Corpsec Hotline January 11, 2013

Companies Bill 2012: Glass Half Full or Half Empty?

In view of the changes in the national and international economic environment and expansion and growth of the Indian economy, the Central Government seeks to replace the 56 years old Companies Act, 1956 ("Act") by a new Companies Act of 2012 which is currently in the form of Companies Bill, 2012 ("Bill"). This Bill marks a seminal shift in India's corporate regime and aims at repairing and fine tuning the existing lacunae of the Act by establishing a new benchmark for corporate governance and by introducing new concepts such as One Person Company, independent directors, etc. The Bill has already been passed by the Lok Sabha on December 18, 2012 and now awaits the approval of the Rajya Sabha and the Presidential assent.

Below are a few salient features of the Bill.

  • One Person Company: Keeping pace with the international developments, the Bill introduces a completely new category of company called 'One Person Company' ("OPC") i.e. a company with a single member. The introduction of the concept of OPC may completely change the manner in which traditional and household businesses function, with individuals preferring to structure their business in the form of companies instead of sole proprietorship.
  • Compulsory appointment of one Resident Director: The Bill provides that at least one director must be a person who has stayed in India for a total period of not less than 182 days in the previous calendar year. Thus Indian companies which had only foreign directors on their board would now be required to appoint at least one resident director.
  • Independent Directors: Post the famous Satyam fiasco, the Bill has now introduced higher standards of corporate governance for Indian companies by including express provisions pertaining to independent directors alongside provisions which will ensure that the independence of such directors is maintained. In addition the Bill also provides for the duties of a director and imposes greater degree of responsibility on the management of the company.
  • Outbound Mergers: One of the significant drawbacks of setting up businesses in India was the restriction on outbound merger of an Indian company with a foreign company. The Bill permits such merger of an Indian company with a foreign company of a specified jurisdiction thereby making the Indian corporate environment more suitable and flexible for restructuring of group operations.
  • Class Action Proceedings: In a noteworthy development, the Bill now introduces the concept of class action suits whereby certain members or depositors could initiate action on behalf of the other members or depositors against the company, its directors, auditors and/or advisors, experts, consultants seeking a wide variety of reliefs including damages.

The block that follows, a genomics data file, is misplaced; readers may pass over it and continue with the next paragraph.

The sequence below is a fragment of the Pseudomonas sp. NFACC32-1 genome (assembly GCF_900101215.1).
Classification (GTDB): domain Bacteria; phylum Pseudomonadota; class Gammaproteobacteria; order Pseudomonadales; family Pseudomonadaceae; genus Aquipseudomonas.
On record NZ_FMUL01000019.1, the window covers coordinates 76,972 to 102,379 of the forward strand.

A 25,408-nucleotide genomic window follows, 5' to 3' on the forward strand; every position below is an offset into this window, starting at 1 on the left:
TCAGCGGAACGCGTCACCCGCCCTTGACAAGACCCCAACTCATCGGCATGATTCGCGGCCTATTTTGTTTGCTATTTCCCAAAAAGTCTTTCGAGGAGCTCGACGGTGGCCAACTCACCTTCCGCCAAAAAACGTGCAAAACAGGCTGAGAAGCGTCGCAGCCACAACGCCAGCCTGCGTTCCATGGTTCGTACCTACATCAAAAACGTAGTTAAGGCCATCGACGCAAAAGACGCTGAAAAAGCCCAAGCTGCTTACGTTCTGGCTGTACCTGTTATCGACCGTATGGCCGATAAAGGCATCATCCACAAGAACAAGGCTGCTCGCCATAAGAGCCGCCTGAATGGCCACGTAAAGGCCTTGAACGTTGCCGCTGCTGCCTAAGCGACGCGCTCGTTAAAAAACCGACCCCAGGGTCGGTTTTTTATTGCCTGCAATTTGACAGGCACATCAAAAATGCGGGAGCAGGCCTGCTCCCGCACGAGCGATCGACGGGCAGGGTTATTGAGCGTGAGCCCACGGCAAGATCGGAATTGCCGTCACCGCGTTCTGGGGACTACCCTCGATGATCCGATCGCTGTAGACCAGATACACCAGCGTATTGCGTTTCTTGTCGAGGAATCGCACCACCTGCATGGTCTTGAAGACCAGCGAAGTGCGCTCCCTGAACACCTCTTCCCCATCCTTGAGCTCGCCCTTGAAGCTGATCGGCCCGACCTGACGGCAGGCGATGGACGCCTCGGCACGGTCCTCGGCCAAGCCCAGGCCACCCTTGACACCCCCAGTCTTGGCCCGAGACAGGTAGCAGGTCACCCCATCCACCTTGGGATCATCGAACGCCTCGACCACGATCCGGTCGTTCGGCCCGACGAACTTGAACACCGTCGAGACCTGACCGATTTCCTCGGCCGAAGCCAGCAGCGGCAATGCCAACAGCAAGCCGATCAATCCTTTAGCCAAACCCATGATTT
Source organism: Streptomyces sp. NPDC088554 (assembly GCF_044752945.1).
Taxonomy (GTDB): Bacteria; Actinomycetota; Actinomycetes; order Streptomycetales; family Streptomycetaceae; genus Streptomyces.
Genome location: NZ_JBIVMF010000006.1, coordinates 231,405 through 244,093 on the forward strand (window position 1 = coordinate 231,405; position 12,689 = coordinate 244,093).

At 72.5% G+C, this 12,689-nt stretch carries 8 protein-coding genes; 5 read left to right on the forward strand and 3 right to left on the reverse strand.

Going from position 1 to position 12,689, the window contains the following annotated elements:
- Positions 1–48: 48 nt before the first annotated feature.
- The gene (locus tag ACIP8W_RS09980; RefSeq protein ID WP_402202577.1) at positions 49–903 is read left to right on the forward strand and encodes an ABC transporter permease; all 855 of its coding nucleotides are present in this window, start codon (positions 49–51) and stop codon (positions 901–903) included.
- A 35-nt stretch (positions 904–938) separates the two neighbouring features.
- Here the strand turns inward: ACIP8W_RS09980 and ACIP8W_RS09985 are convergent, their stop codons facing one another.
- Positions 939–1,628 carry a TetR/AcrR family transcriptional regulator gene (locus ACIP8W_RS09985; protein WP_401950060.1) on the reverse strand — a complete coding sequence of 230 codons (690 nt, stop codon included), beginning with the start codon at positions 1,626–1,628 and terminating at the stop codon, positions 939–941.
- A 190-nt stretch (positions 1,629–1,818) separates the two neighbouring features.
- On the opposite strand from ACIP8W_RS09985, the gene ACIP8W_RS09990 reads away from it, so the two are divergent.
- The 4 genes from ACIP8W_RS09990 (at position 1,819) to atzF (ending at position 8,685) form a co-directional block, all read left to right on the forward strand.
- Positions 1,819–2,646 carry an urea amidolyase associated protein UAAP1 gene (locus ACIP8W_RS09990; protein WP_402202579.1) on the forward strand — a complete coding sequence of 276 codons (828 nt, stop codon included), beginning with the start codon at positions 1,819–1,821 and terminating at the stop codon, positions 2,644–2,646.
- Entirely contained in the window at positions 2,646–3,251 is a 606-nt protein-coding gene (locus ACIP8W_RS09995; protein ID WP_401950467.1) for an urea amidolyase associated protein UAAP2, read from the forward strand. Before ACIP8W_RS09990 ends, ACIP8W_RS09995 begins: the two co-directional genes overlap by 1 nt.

• Corporate Social Responsibility: Keeping in mind the interests of the society wherein the companies operate and with an aim to foster a culture of social responsibility, the Bill incorporates provisions regarding corporate social responsibility ("CSR") whereby certain companies may be required to set up CSR Committees and make efforts towards spending certain specified amounts on CSR activities and policy.
  • Insider trading: A new clause has been introduced with respect to prohibition of insider trading of securities by a Director or a Key Managerial Personnel. Any non-compliance of such provisions could be a criminal offence.

In addition to the above, the Bill also seeks to strike off various provisions of the Act, which have outlived their utility. The Bill introduces a plethora of new concepts such as rotation of auditors, registered valuer etc. which are primarily aimed at alienating the bottlenecks which were present in the Act.

Whilst the Bill is indeed a welcome change, there are a few wrinkles that need to be creased out. It is pertinent to note that the Bill provides wide ranging powers to the Central Government, by allowing it to administer the provisions of the proposed Act by way of rules to be framed by it, which rules are yet to be released. Majority of the clauses of the Bill are subject to rules which are yet to be prescribed. Therefore, the implementation of the provisions of the Bill and their consequent impact remains largely to be tested, only after the Bill is notified as an Act and the related rules have been prescribed. On account of the same, its too early to give a verdict on whether the Bill will take India Inc a step further or backwards towards globalization.


For a detailed analysis of the Bill please Initiates file downloadclick here.



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